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IndustryArena Forum > MetalWorking Machines > Benchtop Machines > Spindle Regrinding Service for Benchtop Machines
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  1. #1
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    Spindle Regrinding Service for Benchtop Machines

    Hi folks,

    I've got an RF-25 and I'm trying to find a spindle regrinding service to "dust" the R8 spindle taper to reduce runout. While this is an extremely common service for Bridgeport and similar machines, all the places I've reached out to don't want to touch my spindle without a >$500 charge. I do not have the means to do this myself unfortunately, and I'm willing to accept that there's not an economical way to get this done properly, but thought I'd ask in case anyone has any leads.

    Thanks!

    Cheers,
    IHateMayonnaise

  2. #2
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    Re: Spindle Regrinding Service for Benchtop Machines

    I can't see you having much luck without a heavy price tag attached to it.
    To be honest the best option I found with my X2 machine is to use a direct collet when I need it a bit closer tolerance.

    I can get anywhere between 0.004mm to 0.04mm throwing a cutter into a decent ER32 chuck and locking it up.
    With a direct collet I can get anywhere from 0.004mm to 0.01mm.

  3. #3

    Re: Spindle Regrinding Service for Benchtop Machines

    Well, my BP clone spindle was about $900 including new bearings and regrind.
    Jim Dawson
    Sandy, Oregon, USA

  4. #4

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    Re: Spindle Regrinding Service for Benchtop Machines

    Quote Originally Posted by dazp1976 View Post
    I can't see you having much luck without a heavy price tag attached to it.
    To be honest the best option I found with my X2 machine is to use a direct collet when I need it a bit closer tolerance.

    I can get anywhere between 0.004mm to 0.04mm throwing a cutter into a decent ER32 chuck and locking it up.
    With a direct collet I can get anywhere from 0.004mm to 0.01mm.
    Its not that difficult to do it yourself you have to make up a slide and mount a small air grinder or electric grinder on it, your ER is 8 degree set this up with a sine bar to get the angle perfect, align to the center of the spindle rotate the spindle at the slowest speed you can and slide the grinder slide up and down, you must dress the grinding wheel true before you start grinding
    Mactec54

  5. #5
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    Re: Spindle Regrinding Service for Benchtop Machines

    CBN-tipped boring bar held in the vise. Run a mill-turn program to dust the taper only - don't open up the straight secton at the top. Doing it in place should result inthe lowest possible runout.

    Sure it's not your bearings? Not thinking that that mill came with super-duper AC bearings...

  6. #6
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    Quote Originally Posted by spumco View Post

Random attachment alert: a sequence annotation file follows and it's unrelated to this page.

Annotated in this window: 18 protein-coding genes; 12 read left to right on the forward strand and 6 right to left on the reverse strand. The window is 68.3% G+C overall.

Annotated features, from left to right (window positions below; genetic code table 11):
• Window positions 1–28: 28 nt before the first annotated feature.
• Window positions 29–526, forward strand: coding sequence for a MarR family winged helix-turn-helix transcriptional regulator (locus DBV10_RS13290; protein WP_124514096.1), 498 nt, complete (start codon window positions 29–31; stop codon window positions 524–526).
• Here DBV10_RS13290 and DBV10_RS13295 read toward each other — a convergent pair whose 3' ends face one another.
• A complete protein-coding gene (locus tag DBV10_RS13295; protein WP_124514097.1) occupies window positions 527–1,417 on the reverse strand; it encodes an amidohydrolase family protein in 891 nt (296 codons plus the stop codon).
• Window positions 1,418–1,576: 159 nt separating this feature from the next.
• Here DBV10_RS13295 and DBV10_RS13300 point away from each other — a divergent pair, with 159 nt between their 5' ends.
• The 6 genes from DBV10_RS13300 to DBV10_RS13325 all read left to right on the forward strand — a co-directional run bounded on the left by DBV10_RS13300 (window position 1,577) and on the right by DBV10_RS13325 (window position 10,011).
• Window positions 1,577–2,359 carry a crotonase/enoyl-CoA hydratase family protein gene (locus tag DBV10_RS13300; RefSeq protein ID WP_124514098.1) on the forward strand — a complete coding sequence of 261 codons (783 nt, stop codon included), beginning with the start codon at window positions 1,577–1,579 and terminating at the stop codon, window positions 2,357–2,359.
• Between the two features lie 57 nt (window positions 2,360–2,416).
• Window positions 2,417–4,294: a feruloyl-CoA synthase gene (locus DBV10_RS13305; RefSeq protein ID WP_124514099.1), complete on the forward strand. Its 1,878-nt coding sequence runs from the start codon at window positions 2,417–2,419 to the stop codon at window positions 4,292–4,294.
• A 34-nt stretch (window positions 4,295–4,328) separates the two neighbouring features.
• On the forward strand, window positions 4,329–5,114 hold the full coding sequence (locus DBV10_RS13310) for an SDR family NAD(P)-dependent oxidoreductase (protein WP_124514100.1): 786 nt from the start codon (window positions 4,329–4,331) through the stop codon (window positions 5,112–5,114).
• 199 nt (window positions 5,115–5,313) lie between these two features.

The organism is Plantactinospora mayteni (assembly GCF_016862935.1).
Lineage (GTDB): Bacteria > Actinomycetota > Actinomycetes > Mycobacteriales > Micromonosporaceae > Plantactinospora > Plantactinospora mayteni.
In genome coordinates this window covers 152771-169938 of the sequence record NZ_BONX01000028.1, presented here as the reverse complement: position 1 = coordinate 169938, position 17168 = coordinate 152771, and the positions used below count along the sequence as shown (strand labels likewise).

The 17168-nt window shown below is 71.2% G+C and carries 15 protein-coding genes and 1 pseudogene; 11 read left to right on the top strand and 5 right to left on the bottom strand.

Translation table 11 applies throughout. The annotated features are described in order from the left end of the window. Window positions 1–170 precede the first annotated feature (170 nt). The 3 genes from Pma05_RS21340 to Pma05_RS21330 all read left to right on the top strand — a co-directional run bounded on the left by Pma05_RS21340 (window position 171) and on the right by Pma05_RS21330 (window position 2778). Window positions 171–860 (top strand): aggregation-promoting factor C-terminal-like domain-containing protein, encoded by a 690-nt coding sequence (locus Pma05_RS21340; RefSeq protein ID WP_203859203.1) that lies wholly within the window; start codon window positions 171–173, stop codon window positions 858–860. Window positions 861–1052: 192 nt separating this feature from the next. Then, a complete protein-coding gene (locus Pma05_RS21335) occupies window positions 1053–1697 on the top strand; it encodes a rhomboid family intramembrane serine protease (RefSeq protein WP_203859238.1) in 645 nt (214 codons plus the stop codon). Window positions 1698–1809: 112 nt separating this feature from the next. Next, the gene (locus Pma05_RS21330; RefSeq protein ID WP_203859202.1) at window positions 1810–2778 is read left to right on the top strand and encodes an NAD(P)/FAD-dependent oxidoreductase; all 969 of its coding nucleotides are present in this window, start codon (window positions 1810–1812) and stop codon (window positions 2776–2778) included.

CBN-tipped boring bar held in the vise. Run a mill-turn program to dust the taper only - don't open up the straight secton at the top. Doing it in place should result inthe lowest possible runout.

    Sure it's not your bearings? Not thinking that that mill came with super-duper AC bearings...
    I have two tapered roller bearings (30205 and 30206). I purchased new FAG bearings, and to say that I installed them carefully is an understatement. All 4 bearing surfaces were pressed on by using bearing adapters and screwing on carefully using threaded rods, along with heat and/or cooling to ease insertion. I also purchased two P5 bearings for the tapered spindle sleeve, and installed them in the same manner. The preload was set initially to reduce play (close the gap) by measuring run-out on the R8 taper with the quill clamped to v-blocks on a surface plate. I packed the bearings with Nubar isoflex-15, and I'll begin the burn-in procedure today by tracking the quill temp using a thermal camera.

    I bought a brand new collet set from Hardinge, and the spindle that I'm using is new from Grizzly (old one was loose in the tapered spindle sleeve). I noticed that when I installed one of the Hardinge collets with the drawbar that there is uniform contact around the entire circumference of the back (non tapered) of the collet, but I could hardly see any contact marks on the tapered section (this was verified using layout fluid). When installing a bit, the collet does appear to close, at least enough for me to not be able to rotate the bit by hand. I'm not yet at a point where I can test the holding power on a work piece, as obviously that is the true test.

    The run-out on the taper (as measured on my surface plate) was a few 10ths, and when I installed a new Hardinge collet with an oversized gage pin I was reading a couple thou at the base of the pin. I did this with several pins and collets, had very consistent results.

    I'm curious to see what it looks like after burn in, as I may have to adjust the preload. I'm not expecting much if a change, however, and if I can't find a place to regrind my spindle for less than $200 or so, then I'll be call it a day and just live with the run-out that I have.... I can't imagine doing anything more carefully than I have already, and I'm not prepared to waste a lot more time trying to make a benchtop machine a precision apparatus when it's clearly not in the cards.

    Cheers,
    IHateMayonnaise

  7. #7
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    Re: Spindle Regrinding Service for Benchtop Machines

    It´s perfectly possible to self ghetto-grind the spindle taper using any of various methods.
    Multiple anecdotes and examples from real professionals on the web attest to this.

    Any grinding spindle with a mounted stone will work.
    Dressing it with a diamond will help. Knocks off high spots.

    Then just run the spindle in against the grinding wheel, spindle rpm maybe around 300 rpm.